They call themselves the Mardi Gras Indians and they strut around New Orleans in expensive and elaborate costumes, dancing, chanting, singing and posing for photographs.
But now they are filing for copyright protection over their costumes, citing that they want to cash in on any pictures used in advertising, including calendars, posters and prints.
The New York Times analyzes the situation, stating that it would be difficult to put a copyright on the costumes to protect against photographers.
But they fail to mention that any photograph used in advertising without a model release is already a violation of the law that can result in an easy lawsuit.
Editorial use of images, as we know, does not require a model release. And the Mardi Gras Indians state they have no problem being photographed in an editorial sense.
Knowing that there are few legal protections for a person who is photographed in public — particularly one who stops and poses every few feet — some Mardi Gras Indians have begun filing for copyright protection for their suits, which account for thousands of dollars in glass beads, rhinestones, feathers and velvet, and hundreds of hours of late-night sewing.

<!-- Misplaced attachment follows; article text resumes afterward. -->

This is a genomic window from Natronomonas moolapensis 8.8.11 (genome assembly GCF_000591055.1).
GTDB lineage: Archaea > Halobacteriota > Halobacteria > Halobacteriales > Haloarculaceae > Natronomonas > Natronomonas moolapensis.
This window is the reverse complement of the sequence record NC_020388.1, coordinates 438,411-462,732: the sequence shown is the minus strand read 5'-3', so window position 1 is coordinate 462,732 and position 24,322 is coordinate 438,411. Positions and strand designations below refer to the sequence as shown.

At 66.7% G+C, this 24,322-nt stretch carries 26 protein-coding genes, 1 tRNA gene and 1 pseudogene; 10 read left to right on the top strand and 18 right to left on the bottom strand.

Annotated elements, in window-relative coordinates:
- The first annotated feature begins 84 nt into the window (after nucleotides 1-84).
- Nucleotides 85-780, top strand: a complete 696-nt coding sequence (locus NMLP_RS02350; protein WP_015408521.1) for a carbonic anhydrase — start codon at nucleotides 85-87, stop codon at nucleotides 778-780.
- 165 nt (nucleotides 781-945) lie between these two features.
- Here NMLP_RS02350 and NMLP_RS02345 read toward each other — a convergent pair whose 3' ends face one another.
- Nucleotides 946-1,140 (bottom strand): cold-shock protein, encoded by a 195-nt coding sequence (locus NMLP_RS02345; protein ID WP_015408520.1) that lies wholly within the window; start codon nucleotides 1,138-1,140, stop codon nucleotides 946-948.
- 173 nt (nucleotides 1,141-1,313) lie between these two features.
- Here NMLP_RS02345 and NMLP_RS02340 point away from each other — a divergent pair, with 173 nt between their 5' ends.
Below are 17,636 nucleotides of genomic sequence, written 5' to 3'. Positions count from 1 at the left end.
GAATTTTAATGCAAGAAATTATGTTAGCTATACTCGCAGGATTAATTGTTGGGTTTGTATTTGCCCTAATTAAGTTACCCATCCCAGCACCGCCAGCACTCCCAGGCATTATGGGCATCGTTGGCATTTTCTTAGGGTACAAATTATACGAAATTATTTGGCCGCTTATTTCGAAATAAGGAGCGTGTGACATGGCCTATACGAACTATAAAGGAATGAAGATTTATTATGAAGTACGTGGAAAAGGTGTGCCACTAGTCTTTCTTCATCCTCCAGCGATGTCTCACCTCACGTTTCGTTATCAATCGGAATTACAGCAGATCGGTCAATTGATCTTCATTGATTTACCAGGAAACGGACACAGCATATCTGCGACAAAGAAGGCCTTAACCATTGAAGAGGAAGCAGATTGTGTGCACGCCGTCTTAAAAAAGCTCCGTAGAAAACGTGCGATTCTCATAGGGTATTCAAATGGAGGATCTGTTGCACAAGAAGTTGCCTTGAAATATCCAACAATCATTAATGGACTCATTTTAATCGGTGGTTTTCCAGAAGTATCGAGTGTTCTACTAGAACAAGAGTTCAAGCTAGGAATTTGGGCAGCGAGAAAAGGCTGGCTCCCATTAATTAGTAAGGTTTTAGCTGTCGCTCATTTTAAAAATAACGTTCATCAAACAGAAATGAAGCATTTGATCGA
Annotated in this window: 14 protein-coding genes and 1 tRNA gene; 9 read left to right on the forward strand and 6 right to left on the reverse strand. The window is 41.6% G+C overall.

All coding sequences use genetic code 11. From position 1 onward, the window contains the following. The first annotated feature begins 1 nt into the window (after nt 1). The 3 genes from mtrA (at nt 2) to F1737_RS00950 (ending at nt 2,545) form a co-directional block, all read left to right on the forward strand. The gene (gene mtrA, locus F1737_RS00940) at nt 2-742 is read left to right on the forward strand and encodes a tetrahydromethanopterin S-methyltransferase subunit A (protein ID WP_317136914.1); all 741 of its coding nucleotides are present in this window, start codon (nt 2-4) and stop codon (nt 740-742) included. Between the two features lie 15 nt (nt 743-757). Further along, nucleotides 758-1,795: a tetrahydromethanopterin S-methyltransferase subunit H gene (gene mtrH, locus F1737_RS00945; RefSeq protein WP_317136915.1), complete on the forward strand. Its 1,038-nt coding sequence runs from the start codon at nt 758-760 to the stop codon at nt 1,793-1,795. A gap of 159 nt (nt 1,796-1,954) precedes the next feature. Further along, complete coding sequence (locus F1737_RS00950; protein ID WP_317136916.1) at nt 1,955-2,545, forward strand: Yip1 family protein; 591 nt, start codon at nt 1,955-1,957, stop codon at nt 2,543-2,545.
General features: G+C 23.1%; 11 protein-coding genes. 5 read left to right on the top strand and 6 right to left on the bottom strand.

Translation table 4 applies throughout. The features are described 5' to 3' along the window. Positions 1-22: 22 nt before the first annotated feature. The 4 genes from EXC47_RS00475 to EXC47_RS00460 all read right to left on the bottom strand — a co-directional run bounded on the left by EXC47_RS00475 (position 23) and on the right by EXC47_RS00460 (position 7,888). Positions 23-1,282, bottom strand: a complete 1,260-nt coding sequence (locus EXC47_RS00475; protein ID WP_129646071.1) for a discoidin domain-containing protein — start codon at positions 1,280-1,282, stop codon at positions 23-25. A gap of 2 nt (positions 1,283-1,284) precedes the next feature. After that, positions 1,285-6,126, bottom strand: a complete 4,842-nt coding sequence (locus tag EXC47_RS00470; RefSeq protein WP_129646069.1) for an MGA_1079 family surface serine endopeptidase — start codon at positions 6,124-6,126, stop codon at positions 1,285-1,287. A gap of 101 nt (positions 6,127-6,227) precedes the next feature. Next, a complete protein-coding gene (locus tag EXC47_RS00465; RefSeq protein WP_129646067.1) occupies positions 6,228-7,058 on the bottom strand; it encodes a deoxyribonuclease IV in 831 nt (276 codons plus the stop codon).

Anyone could still take their pictures, but the Indians, many of whom live at the economic margins, would have some recourse if they saw the pictures being sold, or used in advertising. (News photographs, like the ones illustrating this article, are not at issue.)
So I really don’t understand why they are not suing for illegally using their images in advertising without consent rather than take a chance on a risky legal maneuver that might get thrown out of court.